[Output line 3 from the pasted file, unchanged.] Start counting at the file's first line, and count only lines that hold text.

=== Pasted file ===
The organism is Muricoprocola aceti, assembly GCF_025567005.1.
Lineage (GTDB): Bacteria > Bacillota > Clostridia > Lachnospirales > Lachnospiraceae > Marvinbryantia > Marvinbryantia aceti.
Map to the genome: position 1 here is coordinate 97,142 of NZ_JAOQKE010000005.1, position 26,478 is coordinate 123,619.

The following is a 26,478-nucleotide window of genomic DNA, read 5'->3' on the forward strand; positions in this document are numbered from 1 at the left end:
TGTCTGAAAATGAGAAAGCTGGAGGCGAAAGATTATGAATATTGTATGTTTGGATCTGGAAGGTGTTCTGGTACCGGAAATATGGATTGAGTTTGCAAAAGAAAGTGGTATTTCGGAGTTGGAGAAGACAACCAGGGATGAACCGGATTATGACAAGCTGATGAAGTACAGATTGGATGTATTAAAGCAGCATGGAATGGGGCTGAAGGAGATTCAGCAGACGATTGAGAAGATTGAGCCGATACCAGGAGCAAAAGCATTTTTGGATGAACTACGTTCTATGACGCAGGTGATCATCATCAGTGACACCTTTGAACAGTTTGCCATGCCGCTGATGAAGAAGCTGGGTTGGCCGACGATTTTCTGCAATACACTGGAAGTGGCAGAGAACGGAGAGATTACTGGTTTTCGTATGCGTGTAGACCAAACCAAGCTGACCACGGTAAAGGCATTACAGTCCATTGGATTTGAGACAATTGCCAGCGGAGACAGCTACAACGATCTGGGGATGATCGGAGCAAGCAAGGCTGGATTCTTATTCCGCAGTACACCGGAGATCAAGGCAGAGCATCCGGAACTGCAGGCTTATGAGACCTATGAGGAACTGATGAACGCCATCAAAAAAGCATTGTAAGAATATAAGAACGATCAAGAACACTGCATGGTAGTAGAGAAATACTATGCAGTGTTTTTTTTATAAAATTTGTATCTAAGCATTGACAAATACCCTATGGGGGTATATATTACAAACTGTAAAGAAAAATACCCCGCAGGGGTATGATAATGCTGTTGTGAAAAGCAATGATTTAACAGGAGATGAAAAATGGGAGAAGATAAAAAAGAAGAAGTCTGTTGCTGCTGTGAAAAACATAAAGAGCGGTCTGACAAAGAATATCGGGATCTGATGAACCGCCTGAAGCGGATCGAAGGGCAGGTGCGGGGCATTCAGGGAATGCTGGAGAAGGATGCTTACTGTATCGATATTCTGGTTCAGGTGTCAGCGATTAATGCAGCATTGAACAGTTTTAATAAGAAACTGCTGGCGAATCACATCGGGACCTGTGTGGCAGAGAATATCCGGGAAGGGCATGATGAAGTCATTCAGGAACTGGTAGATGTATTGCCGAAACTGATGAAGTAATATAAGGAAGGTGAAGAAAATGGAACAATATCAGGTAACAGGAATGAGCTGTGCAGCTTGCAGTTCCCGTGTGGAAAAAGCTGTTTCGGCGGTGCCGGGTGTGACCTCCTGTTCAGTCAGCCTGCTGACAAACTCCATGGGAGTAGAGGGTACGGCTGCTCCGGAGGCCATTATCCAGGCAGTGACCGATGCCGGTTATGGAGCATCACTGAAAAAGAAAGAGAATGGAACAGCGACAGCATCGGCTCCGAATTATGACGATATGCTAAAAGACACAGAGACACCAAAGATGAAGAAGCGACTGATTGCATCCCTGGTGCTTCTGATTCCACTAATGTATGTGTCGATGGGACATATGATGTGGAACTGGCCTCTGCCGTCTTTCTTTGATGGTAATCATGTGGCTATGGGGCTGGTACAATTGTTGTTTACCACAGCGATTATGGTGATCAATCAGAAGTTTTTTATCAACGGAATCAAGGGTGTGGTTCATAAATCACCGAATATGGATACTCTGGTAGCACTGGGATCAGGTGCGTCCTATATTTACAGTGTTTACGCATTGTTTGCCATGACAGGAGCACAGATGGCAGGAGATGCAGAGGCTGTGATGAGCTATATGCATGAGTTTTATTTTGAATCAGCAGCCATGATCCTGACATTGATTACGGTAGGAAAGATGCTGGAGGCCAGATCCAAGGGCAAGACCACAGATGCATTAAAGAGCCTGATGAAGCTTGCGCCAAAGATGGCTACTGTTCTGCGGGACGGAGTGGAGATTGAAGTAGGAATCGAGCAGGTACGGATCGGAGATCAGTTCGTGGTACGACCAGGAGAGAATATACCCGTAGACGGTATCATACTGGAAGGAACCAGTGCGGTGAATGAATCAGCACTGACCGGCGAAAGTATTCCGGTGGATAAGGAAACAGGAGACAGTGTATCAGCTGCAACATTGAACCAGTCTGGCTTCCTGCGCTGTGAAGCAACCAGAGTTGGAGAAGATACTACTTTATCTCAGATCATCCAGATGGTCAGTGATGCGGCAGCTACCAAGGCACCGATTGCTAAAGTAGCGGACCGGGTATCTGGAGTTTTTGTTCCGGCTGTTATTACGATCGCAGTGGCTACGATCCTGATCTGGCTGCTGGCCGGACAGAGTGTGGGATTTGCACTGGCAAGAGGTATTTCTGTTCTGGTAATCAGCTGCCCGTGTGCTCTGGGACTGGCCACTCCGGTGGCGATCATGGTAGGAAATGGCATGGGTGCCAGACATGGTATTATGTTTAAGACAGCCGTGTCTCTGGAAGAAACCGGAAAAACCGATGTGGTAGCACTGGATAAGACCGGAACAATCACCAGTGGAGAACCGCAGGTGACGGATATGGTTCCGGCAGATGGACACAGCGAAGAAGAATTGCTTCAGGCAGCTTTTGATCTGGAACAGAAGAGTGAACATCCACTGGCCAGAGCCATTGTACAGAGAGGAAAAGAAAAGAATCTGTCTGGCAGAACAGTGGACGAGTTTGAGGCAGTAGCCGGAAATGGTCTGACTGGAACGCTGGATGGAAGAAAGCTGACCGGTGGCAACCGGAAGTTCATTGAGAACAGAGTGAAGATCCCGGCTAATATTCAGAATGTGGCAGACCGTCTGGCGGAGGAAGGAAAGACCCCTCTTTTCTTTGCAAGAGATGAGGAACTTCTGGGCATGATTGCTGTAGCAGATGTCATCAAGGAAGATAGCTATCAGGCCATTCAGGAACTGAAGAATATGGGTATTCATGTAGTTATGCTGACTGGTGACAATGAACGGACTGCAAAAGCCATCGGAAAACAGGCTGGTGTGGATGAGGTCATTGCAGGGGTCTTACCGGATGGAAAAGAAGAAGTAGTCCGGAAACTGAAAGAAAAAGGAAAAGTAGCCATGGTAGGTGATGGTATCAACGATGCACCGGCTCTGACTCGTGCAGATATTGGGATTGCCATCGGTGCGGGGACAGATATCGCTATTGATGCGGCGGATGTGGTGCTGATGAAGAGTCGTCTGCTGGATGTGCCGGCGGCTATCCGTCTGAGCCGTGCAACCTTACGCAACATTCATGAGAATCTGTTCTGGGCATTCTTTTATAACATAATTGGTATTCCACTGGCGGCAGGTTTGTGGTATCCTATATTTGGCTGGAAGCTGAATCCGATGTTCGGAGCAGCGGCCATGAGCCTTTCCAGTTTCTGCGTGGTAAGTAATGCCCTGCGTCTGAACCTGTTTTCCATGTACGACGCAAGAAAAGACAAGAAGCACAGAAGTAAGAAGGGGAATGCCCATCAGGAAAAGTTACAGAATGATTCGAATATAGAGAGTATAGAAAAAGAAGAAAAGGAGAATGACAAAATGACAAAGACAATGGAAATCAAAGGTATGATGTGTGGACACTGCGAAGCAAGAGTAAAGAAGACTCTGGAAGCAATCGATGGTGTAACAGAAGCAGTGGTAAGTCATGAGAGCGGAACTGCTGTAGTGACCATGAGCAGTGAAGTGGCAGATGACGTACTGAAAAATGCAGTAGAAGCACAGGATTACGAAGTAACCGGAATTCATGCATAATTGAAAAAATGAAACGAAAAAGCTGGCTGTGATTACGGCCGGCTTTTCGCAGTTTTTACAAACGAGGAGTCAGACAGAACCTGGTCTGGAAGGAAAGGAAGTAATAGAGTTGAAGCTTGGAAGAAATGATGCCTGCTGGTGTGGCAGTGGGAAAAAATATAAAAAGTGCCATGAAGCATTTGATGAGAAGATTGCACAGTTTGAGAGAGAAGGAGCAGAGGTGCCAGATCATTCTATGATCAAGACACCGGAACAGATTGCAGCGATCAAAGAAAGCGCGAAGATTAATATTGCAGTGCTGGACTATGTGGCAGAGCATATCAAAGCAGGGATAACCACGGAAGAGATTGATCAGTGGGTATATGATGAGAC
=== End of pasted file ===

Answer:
Map to the genome: position 1 here is coordinate 97,142 of NZ_JAOQKE010000005.1, position 26,478 is coordinate 123,619.